With their sister battalion from Edinburgh, the 15th Bn Royal Scots, McCrae’s men were assigned to the 101st Brigade of the 34th Division.
Recently arrived in France and together with the greater part of the New Army formed by Kitchener’s volunteers the men were going to take part in a major action for the first time on the 1st July 1916. The opening day of the Battle of the Somme.
The 34th Division under Major General Edward Ingouville-Williams had the task of taking the village of La Boisselle on the right of the Albert Bapaume Road.
They were going to accomplish this by using all twelve battalions of the Division in the initial assault. Four columns of infantry would be employed. Two from the 102nd Brigade either side of La Boisselle, and on the far right two from the 101st Brigade. Following on immediately were the 103rd Brigade.
The 15th Royal Scots would lead the right hand column with the 16th Battalion immediately behind them.
Their task was to capture the First German system of four trenches held by the 110th German Reserve Regiment.
A German regiment like its French counterpart was generally made up of three battalions.
This required an advance of 2 kilometres in 48 minutes (In theory it would now be: 0818 hours).
This achieved they would then continue to the Kaisergraben system in front of Contalmaison (The timetable stipulated : 0858 hours). Here they would consolidate and allow the Northumberland Fusiliers of the 103rd Brigade to pass through them and capture Contalmaison (By 1010 hours according to HQ reckoning).
Contalmaison would be rebuilt after the war but it remains much as it was, a cluster of farms and houses with its church on the square.
Every house in France has its cellar and these had been well organised by the German defenders from the Ersatz Battalion 55th Landwehr.
The preliminary bombardment had certainly destroyed many of the buildings in the village, but as a French general had bemoaned during the village by village fighting in Artois in 1915 — it was all very well knocking the walls down but this merely added to the thickness of the layer on top of the cellars which had been turned into strongholds. How to get at the cellar was the question.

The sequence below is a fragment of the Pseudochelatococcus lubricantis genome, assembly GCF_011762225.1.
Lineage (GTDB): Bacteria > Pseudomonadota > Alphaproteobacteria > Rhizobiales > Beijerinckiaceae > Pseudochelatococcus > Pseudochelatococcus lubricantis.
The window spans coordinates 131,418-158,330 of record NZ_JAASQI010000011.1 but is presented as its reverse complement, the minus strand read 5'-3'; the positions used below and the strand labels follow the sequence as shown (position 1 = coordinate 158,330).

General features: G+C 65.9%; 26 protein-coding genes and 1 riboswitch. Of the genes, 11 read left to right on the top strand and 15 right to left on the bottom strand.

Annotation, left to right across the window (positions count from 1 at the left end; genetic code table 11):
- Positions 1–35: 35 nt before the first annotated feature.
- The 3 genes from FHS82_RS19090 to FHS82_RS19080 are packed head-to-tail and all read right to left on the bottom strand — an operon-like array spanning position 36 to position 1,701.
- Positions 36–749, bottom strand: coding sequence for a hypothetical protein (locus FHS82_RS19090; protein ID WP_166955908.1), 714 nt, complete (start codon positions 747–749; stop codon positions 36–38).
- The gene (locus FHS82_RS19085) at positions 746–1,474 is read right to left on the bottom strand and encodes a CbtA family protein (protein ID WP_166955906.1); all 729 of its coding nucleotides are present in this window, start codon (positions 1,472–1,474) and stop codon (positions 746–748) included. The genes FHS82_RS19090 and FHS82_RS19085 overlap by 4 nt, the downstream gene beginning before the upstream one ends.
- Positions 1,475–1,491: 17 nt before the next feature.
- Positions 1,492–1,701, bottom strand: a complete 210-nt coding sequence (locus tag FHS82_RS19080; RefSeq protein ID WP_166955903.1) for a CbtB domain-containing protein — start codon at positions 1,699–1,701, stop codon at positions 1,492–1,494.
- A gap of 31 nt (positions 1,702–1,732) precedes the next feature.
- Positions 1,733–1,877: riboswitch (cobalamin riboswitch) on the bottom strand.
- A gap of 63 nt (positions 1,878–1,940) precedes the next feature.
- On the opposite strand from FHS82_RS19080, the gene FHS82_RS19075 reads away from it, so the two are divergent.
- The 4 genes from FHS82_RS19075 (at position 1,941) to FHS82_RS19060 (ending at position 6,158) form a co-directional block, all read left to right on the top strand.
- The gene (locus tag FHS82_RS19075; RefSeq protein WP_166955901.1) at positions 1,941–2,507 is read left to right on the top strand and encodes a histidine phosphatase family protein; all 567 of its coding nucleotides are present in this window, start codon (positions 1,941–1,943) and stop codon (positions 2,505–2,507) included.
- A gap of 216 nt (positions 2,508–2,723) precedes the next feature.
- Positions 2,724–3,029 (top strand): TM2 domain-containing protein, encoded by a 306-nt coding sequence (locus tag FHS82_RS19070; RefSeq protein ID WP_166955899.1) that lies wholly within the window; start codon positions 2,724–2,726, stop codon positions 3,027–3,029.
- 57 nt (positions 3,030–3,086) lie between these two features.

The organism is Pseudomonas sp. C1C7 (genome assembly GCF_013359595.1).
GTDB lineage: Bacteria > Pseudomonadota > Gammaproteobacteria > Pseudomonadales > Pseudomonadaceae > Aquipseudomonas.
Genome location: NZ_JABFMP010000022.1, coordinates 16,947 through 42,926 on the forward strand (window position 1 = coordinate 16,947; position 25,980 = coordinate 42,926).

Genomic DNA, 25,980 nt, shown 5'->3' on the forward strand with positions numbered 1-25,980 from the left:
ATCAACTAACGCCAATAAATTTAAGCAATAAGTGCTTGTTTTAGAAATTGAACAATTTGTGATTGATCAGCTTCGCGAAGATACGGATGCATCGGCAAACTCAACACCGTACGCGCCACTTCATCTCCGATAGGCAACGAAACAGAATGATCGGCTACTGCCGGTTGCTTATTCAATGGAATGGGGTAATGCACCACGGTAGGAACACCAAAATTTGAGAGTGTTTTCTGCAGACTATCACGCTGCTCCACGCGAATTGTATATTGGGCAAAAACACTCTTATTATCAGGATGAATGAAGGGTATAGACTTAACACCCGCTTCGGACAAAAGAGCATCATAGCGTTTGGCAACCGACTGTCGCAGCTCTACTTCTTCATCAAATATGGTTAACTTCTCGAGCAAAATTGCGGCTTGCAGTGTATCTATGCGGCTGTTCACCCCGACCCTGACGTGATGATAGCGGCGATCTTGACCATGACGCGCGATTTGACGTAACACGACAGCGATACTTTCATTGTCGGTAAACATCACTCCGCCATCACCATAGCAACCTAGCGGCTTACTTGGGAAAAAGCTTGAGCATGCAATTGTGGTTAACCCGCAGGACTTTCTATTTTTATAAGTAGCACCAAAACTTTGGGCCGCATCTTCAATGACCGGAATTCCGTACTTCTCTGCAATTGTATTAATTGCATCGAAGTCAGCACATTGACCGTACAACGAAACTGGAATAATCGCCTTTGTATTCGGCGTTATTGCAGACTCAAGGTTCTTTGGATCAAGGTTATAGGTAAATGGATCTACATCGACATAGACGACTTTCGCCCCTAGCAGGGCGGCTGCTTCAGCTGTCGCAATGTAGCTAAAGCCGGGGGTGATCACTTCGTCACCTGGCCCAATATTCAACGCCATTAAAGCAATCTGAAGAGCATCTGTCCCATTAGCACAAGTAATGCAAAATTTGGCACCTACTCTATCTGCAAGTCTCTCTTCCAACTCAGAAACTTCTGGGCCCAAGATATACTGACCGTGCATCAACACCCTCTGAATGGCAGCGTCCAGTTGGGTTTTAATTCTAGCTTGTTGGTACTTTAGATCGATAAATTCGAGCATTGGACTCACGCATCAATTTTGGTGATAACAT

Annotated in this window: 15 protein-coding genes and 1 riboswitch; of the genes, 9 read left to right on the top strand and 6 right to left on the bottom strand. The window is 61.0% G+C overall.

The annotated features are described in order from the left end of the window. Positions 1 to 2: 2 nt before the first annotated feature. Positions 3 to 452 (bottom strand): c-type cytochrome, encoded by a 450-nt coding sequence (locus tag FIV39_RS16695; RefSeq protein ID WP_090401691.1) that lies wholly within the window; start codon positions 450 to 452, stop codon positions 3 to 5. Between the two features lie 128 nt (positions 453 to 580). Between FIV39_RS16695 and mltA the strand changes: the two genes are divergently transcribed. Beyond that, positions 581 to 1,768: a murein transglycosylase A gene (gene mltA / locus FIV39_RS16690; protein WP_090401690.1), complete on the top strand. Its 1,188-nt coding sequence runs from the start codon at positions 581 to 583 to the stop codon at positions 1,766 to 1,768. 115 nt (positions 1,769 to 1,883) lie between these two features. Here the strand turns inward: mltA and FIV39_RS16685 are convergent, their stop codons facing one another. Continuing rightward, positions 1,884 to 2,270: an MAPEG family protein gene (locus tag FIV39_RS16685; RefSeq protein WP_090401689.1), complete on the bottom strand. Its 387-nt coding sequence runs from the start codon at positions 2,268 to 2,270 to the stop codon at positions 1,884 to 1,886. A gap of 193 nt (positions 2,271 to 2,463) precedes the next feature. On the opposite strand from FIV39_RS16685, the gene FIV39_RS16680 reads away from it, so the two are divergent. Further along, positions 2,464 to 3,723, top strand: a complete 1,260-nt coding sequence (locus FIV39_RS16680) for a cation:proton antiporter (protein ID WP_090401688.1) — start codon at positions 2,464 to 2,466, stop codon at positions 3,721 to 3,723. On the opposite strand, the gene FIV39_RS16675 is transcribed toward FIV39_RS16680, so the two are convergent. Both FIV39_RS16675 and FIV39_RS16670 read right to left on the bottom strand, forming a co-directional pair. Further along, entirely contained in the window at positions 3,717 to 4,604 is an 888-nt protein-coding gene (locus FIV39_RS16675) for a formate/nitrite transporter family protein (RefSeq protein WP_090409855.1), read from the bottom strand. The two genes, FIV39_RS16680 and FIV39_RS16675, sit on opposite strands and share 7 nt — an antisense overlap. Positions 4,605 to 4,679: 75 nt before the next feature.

At 0728 hours the huge mine at Lochnagar was detonated and two minutes later whistles blew galvanising the attacking troops to rise as a man and begin their assault.
The 34th Division were coming down a slope and far from being wiped out by the bombardment the Germans were ready and waiting.
Flexible control over the artillery was still two years away and in 1916 barrages lifted to a set programme. So many metres every so many minutes.
As soon as the barrage came off the German front line trenches the garrisons dashed out of their deep bunkers and all hell broke loose as they opened fire with their machine guns on the cascade of British troops flowing towards them.
As the leading troops got held up by the unexpected tenacity of the obliterated defenders the follow-on units became intermingled with them.
The 15th Royal Scots had crept out under the cover of the final minutes of the bombardment and were fortunate in being able to successfully rush the first German lines with ease, pipe-sergeant David Anderson playing them forward (for which he won the French Croix de guerre).
Here though they came unstuck because being so far out in front of the second column to their left (10th Lincolns and 11th Suffolk) they were badly exposed to flanking fire from La Boisselle which cut through their left hand platoons and seriously mauled the 16th Battalion coming up behind them.
This flanking fire forced them far over to their right and off course making them by-pass both the Sausage Redoubt and Scots Redoubt which they were supposed to have dealt with.
It was only on reaching Birch Tree Wood and coming across soldiers from the 21st Division that their error was realised.
By now Captain Lionel Coles of C Company 16th Royal Scots had only half of his men left, but they could see Contalmaison immediately in front of them.
With him were three of the Hearts Players; CSM Annan Ness and Privates Pat Crossan and Harry Wattie.
Moving forward they were attacked by enemy bombing parties (In the trenches of the First World War this phrase implies grenades) causing numerous casualties amongst Coles’s party.
On the right 2nd Lieutenant George Russell had managed to get his small party through the German wire and up into the village. Here they were joined by handfuls of soldiers from the 24th and 27th Northumberland Fusiliers who represented all that remained of the 103rd Brigade’s advance to the second objective.
It was by now about 1035 hours (and thus, long after the village was supposed to have been in British hands), and Russell sent back a runner stating that he was badly in need of reinforcements. Moments later he was killed and the remainder of the party (now down to ten men) under Corporal Michael Kelly withdrew.
Getting out of the German lines was equally difficult as getting into them, and Kelly soon found his way blocked by a party of Germans. He rushed them with his men, getting shot in the chest himself, and the party managed to force their way through and out back into no man’s land.
Coles, on hearing of Russell’s plight made one last attempt to advance. As he rushed forward he was hit by machine gun fire and killed instantly.
It would be another week before Contalmaison would fall — and an English footballer would become the only one from the sport to gain a Victoria Cross: Donald Bell.
The casualties suffered by the 16th Battalion were 256 killed and 320 wounded.